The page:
Certain medications such as injectable insulin and medication used during chemotherapy may require more frequent pumping. If in doubt, call McDonald Septic Service.

 

WATER

HIGH WATER USAGE

Using more water than the soil can absorb is the most common reason for failure. The sewage is forced to the surface or backs up into the house. This kind of septic system failure is often the result of one of three problems.

Either the system is improperly designed or the residents of the house have changed their water use habits (for example, an increase in the size of the family or the addition of a water-using appliance).  An aging system may also contribute; an older system accepts less water.

Surface water draining from roofs, driveways, and roads onto the soil absorption field area can also put an extra load on the system. If the soil is saturated with clean water, even seasonally, it cannot accept any more wastewater.

The untreated wastewater will then either rise to the surface or back up into the house.

DAMAGE

PHYSICAL DAMAGE

Driving, paving, or building on top of a soil absorption unit can damage the field. Pipes can shift or be crushed and the soil compacted. Damage of this sort can make it difficult to locate the septic tank and prevents access for regular pumping. Tree roots can also clog the soil absorption field. Plant the area in grass, not trees or shrubs.

MAINTENANCE

LACK OF MAINTENANCE

The septic tank should be pumped about every 3 years to remove the sludge and scum retained in the tank and prevent clogging of the soil absorption field. More frequent pumping is needed if a garbage disposal is used in the home. Biological and chemical septic tank additives are not necessary and do not eliminate the need for pumping. A septic tank is equipped with baffles at both the inlet and outlet. The inlet baffle prevents short-circuiting of the sewage and the outlet baffle prevents the floatable scum from moving out into the soil absorption field.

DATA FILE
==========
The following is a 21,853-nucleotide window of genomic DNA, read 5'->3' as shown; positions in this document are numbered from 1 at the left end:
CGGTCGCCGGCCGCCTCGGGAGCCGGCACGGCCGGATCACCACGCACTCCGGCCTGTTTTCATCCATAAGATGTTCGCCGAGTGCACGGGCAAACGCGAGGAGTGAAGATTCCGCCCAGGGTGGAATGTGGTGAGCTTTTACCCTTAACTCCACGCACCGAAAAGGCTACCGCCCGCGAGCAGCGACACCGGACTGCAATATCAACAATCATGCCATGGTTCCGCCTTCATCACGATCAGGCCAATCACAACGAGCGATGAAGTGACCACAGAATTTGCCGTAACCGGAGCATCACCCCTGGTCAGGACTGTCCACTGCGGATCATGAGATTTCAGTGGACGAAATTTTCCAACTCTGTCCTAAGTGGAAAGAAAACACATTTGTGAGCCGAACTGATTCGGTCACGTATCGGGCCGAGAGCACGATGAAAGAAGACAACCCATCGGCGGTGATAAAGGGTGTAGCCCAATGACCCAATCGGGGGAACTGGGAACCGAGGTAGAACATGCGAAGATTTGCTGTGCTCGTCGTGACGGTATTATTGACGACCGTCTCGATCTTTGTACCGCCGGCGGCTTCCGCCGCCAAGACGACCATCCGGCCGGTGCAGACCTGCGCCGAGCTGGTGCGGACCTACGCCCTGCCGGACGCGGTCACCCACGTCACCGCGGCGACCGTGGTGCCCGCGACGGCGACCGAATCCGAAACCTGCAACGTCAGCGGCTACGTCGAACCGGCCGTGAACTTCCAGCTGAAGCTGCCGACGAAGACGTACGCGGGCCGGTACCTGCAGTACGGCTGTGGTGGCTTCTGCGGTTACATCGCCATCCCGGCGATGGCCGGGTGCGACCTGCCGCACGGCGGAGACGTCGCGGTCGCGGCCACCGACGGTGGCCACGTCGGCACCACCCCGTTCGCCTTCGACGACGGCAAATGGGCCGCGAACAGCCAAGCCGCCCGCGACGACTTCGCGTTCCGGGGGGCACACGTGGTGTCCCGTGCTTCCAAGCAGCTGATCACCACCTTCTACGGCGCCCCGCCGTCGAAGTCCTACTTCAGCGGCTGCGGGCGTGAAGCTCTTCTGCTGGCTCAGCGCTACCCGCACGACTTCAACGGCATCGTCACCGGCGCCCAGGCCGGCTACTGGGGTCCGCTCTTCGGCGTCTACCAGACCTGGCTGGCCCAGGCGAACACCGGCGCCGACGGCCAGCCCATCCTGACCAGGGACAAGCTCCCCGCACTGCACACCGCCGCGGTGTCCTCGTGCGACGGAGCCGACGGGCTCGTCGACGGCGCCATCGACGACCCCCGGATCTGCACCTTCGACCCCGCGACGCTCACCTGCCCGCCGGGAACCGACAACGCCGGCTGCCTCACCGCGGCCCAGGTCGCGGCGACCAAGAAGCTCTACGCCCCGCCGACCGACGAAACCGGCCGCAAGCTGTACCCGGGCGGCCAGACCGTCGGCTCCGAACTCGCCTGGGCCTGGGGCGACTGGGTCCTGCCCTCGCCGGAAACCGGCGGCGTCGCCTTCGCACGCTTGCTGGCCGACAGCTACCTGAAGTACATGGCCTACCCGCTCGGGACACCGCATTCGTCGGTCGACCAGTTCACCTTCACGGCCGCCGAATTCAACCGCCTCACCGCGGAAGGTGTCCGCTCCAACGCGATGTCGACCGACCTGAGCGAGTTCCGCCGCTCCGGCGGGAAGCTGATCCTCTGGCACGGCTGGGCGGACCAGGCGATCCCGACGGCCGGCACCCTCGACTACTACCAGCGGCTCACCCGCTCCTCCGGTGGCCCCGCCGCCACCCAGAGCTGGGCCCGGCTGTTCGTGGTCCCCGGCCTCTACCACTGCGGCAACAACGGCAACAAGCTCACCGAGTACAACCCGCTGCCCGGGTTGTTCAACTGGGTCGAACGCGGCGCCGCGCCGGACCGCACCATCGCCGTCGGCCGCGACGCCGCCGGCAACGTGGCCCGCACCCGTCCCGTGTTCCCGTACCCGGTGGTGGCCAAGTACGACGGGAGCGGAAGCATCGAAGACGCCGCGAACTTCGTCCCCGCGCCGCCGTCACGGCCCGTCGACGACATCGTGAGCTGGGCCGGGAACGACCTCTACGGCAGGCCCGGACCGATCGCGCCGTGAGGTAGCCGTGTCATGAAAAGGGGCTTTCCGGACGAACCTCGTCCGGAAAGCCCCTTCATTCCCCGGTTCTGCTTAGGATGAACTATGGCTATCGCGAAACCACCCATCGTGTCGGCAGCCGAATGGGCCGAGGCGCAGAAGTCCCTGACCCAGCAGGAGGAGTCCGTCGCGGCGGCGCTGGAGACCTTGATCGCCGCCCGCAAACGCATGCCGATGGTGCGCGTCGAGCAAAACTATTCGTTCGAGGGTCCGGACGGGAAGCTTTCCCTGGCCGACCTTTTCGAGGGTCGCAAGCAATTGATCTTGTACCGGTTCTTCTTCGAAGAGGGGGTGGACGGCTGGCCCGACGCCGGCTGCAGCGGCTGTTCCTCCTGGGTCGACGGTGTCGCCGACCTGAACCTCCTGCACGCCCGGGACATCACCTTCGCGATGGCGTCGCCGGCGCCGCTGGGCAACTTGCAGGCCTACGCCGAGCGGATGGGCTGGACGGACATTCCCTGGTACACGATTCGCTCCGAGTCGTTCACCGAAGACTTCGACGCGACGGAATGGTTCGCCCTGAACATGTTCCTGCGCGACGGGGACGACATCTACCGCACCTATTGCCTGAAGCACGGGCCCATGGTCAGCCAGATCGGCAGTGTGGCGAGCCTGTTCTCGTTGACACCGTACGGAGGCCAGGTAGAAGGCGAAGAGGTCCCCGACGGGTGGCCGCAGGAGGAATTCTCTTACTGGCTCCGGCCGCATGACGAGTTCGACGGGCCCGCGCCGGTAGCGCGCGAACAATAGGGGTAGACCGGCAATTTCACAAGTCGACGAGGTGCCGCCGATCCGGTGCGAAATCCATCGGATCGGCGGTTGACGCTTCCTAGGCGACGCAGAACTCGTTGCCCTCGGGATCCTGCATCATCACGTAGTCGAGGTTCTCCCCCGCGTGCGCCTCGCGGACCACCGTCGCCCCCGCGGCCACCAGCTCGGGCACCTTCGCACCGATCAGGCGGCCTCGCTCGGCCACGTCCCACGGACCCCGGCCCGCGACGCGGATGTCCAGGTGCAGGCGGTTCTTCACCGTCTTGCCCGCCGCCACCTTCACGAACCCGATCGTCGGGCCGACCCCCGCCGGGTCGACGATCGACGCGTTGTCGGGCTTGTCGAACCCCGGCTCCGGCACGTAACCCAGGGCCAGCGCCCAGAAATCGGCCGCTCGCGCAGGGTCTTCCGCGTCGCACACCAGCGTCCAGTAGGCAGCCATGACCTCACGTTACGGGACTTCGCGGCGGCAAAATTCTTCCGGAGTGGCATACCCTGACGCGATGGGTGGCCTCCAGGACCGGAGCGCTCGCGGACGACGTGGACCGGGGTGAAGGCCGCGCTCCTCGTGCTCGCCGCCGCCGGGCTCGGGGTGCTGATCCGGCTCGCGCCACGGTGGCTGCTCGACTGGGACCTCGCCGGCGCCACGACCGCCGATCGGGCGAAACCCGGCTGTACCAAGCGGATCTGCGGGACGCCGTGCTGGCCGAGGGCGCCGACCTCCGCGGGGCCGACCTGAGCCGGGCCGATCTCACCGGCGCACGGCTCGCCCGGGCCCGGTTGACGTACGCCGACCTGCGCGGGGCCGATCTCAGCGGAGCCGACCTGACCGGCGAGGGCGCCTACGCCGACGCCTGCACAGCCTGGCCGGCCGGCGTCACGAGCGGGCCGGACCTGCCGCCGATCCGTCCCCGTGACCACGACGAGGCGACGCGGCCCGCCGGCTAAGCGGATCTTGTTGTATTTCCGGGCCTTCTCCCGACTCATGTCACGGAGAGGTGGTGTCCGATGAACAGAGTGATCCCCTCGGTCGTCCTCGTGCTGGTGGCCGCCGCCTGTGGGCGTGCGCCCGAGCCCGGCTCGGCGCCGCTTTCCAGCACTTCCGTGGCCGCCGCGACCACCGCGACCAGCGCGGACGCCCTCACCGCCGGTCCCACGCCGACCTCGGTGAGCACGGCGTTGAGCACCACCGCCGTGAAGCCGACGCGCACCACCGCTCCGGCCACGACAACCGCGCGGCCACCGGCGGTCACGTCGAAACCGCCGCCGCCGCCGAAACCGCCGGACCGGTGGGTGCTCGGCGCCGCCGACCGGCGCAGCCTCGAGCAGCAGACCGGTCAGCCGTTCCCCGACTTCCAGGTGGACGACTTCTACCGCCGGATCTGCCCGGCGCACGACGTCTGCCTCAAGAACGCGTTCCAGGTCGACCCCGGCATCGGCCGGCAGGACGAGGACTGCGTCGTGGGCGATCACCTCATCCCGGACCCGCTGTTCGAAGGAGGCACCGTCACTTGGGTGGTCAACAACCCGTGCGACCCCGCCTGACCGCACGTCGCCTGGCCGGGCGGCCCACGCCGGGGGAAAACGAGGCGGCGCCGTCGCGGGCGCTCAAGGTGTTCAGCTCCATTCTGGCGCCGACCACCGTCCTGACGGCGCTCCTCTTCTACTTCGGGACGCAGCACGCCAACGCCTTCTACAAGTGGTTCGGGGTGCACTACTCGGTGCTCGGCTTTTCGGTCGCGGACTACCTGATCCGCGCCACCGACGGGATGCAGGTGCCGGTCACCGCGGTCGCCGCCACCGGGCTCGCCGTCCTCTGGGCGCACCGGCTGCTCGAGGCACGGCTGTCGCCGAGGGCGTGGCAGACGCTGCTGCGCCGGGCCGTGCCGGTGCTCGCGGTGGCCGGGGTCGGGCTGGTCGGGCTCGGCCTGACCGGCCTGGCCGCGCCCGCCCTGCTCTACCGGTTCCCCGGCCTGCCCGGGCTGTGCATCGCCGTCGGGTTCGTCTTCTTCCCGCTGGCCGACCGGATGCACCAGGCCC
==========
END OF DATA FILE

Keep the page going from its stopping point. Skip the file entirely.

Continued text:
In time, these baffles can deteriorate and drop off into the tank. The condition of the baffles should be checked when the tank is being pumped. Replace those in poor condition with sanitary tees.

REPAIRS

CORRECTIVE ACTION

Any repair or new installation of a septic system must be approved by the local sanitarian and a permit issued by the local health department. Water conservation reduces the amount of water the absorption field must accept. It also reduces the flow through the septic tank allowing more time for solids to settle out.

Water conservation can prolong the life of any soil absorption system. Installing an alternate soil absorption field involves constructing a second soil absorption system and diverting all of the wastewater to it for at least one year to rest the original field. The fields can then be alternated.